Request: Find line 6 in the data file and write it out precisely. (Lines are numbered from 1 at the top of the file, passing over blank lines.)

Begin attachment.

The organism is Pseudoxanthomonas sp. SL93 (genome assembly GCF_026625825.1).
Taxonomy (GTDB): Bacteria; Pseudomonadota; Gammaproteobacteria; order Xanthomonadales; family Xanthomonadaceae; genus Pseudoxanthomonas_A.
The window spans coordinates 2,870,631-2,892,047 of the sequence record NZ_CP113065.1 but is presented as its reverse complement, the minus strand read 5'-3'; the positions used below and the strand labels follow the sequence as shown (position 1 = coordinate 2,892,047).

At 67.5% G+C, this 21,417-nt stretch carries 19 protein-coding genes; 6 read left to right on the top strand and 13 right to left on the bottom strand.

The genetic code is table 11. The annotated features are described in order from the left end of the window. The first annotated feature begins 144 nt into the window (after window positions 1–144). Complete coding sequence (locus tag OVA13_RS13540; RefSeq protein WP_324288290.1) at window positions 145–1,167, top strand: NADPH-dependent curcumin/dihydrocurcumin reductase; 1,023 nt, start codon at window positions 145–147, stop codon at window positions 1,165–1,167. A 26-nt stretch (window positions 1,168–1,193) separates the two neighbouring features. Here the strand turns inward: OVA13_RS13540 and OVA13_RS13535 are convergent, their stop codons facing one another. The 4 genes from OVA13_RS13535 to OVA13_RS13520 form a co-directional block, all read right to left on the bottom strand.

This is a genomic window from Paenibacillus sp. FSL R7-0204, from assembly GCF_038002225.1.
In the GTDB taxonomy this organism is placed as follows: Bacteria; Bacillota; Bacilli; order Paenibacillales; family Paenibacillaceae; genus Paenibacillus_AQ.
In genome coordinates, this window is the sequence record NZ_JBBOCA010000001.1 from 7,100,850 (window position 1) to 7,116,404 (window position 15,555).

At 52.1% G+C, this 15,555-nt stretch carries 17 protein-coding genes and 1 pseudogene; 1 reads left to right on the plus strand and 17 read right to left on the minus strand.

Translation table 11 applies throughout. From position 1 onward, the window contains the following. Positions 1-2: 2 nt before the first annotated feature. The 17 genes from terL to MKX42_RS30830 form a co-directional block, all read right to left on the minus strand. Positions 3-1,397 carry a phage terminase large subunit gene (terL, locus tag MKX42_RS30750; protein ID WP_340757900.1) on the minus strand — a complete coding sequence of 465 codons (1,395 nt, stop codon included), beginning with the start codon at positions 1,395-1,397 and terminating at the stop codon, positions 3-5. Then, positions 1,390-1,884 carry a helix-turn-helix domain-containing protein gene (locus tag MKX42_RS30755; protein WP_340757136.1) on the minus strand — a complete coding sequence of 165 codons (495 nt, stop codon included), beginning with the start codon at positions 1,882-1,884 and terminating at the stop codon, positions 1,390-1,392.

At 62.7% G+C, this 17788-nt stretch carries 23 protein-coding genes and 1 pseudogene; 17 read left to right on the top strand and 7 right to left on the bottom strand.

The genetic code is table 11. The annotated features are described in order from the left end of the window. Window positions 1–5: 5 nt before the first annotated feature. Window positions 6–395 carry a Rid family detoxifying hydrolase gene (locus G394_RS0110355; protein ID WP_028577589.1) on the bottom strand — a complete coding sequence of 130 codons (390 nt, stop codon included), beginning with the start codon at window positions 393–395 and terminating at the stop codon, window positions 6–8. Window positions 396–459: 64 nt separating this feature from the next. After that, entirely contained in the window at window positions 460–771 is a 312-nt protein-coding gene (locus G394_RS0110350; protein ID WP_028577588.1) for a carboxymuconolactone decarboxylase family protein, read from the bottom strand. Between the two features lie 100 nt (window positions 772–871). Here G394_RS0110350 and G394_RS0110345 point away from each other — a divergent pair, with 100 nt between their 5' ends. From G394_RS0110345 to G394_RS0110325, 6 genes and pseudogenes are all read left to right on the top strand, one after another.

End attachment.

This is a genomic window from Paenibacillus sp. FSL R7-0204, from assembly GCF_038002225.1.